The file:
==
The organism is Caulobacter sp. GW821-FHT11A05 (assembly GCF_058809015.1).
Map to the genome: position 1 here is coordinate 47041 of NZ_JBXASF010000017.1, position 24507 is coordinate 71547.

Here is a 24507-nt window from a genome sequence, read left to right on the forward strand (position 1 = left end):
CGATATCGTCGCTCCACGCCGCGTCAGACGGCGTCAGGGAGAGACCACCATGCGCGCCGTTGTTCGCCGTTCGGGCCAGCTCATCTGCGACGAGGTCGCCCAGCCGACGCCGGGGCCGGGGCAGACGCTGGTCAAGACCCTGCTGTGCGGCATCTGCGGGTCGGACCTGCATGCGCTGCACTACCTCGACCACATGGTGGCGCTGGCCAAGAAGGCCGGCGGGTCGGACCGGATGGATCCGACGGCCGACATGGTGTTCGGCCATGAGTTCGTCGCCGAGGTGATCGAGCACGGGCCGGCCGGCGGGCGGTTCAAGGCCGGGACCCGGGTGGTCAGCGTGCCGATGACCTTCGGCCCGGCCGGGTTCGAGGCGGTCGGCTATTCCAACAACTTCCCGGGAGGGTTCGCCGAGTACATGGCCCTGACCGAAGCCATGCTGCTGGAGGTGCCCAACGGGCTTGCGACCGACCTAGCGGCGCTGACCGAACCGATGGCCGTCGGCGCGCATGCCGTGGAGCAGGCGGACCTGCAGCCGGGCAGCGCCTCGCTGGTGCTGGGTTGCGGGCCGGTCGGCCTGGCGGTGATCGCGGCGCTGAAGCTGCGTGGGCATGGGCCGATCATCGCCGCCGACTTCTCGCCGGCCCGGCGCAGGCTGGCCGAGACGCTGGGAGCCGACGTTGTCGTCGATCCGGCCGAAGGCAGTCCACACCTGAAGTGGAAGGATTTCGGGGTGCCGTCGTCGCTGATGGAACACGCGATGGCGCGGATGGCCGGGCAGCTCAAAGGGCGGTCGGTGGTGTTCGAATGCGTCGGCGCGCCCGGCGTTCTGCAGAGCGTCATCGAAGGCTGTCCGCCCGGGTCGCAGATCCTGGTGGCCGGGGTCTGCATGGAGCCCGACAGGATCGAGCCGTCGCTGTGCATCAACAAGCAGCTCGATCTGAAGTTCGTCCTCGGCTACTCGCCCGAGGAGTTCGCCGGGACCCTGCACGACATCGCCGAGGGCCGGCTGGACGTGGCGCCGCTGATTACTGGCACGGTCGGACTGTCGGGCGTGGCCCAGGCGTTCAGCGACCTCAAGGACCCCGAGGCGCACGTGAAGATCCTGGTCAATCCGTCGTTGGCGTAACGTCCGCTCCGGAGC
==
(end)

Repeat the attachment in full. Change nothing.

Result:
The organism is Caulobacter sp. GW821-FHT11A05 (assembly GCF_058809015.1).
Map to the genome: position 1 here is coordinate 47041 of NZ_JBXASF010000017.1, position 24507 is coordinate 71547.

Here is a 24507-nt window from a genome sequence, read left to right on the forward strand (position 1 = left end):
CGATATCGTCGCTCCACGCCGCGTCAGACGGCGTCAGGGAGAGACCACCATGCGCGCCGTTGTTCGCCGTTCGGGCCAGCTCATCTGCGACGAGGTCGCCCAGCCGACGCCGGGGCCGGGGCAGACGCTGGTCAAGACCCTGCTGTGCGGCATCTGCGGGTCGGACCTGCATGCGCTGCACTACCTCGACCACATGGTGGCGCTGGCCAAGAAGGCCGGCGGGTCGGACCGGATGGATCCGACGGCCGACATGGTGTTCGGCCATGAGTTCGTCGCCGAGGTGATCGAGCACGGGCCGGCCGGCGGGCGGTTCAAGGCCGGGACCCGGGTGGTCAGCGTGCCGATGACCTTCGGCCCGGCCGGGTTCGAGGCGGTCGGCTATTCCAACAACTTCCCGGGAGGGTTCGCCGAGTACATGGCCCTGACCGAAGCCATGCTGCTGGAGGTGCCCAACGGGCTTGCGACCGACCTAGCGGCGCTGACCGAACCGATGGCCGTCGGCGCGCATGCCGTGGAGCAGGCGGACCTGCAGCCGGGCAGCGCCTCGCTGGTGCTGGGTTGCGGGCCGGTCGGCCTGGCGGTGATCGCGGCGCTGAAGCTGCGTGGGCATGGGCCGATCATCGCCGCCGACTTCTCGCCGGCCCGGCGCAGGCTGGCCGAGACGCTGGGAGCCGACGTTGTCGTCGATCCGGCCGAAGGCAGTCCACACCTGAAGTGGAAGGATTTCGGGGTGCCGTCGTCGCTGATGGAACACGCGATGGCGCGGATGGCCGGGCAGCTCAAAGGGCGGTCGGTGGTGTTCGAATGCGTCGGCGCGCCCGGCGTTCTGCAGAGCGTCATCGAAGGCTGTCCGCCCGGGTCGCAGATCCTGGTGGCCGGGGTCTGCATGGAGCCCGACAGGATCGAGCCGTCGCTGTGCATCAACAAGCAGCTCGATCTGAAGTTCGTCCTCGGCTACTCGCCCGAGGAGTTCGCCGGGACCCTGCACGACATCGCCGAGGGCCGGCTGGACGTGGCGCCGCTGATTACTGGCACGGTCGGACTGTCGGGCGTGGCCCAGGCGTTCAGCGACCTCAAGGACCCCGAGGCGCACGTGAAGATCCTGGTCAATCCGTCGTTGGCGTAACGTCCGCTCCGGAGC